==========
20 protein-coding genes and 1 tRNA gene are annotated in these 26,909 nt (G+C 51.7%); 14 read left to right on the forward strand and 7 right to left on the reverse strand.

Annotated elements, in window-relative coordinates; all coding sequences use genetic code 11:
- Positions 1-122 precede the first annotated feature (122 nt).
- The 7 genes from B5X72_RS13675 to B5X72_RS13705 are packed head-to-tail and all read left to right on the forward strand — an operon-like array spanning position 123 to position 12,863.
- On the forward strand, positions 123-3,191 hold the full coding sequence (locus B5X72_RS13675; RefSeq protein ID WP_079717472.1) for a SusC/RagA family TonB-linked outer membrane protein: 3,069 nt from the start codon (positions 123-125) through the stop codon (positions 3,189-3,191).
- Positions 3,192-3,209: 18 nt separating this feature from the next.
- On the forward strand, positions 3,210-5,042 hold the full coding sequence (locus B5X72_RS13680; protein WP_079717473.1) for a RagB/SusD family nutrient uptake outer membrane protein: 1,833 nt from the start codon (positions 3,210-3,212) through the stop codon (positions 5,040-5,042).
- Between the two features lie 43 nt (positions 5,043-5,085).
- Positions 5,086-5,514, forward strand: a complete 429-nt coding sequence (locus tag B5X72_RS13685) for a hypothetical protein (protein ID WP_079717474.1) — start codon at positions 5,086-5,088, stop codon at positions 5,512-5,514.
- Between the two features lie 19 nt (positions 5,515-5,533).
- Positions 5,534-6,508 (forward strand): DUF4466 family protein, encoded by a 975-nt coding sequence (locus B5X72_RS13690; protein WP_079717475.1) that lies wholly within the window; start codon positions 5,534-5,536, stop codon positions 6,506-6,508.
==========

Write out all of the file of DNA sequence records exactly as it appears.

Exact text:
20 protein-coding genes and 1 tRNA gene are annotated in these 26,909 nt (G+C 51.7%); 14 read left to right on the forward strand and 7 right to left on the reverse strand.

Annotated elements, in window-relative coordinates; all coding sequences use genetic code 11:
- Positions 1-122 precede the first annotated feature (122 nt).
- The 7 genes from B5X72_RS13675 to B5X72_RS13705 are packed head-to-tail and all read left to right on the forward strand — an operon-like array spanning position 123 to position 12,863.
- On the forward strand, positions 123-3,191 hold the full coding sequence (locus B5X72_RS13675; RefSeq protein ID WP_079717472.1) for a SusC/RagA family TonB-linked outer membrane protein: 3,069 nt from the start codon (positions 123-125) through the stop codon (positions 3,189-3,191).
- Positions 3,192-3,209: 18 nt separating this feature from the next.
- On the forward strand, positions 3,210-5,042 hold the full coding sequence (locus B5X72_RS13680; protein WP_079717473.1) for a RagB/SusD family nutrient uptake outer membrane protein: 1,833 nt from the start codon (positions 3,210-3,212) through the stop codon (positions 5,040-5,042).
- Between the two features lie 43 nt (positions 5,043-5,085).
- Positions 5,086-5,514, forward strand: a complete 429-nt coding sequence (locus tag B5X72_RS13685) for a hypothetical protein (protein ID WP_079717474.1) — start codon at positions 5,086-5,088, stop codon at positions 5,512-5,514.
- Between the two features lie 19 nt (positions 5,515-5,533).
- Positions 5,534-6,508 (forward strand): DUF4466 family protein, encoded by a 975-nt coding sequence (locus B5X72_RS13690; protein WP_079717475.1) that lies wholly within the window; start codon positions 5,534-5,536, stop codon positions 6,506-6,508.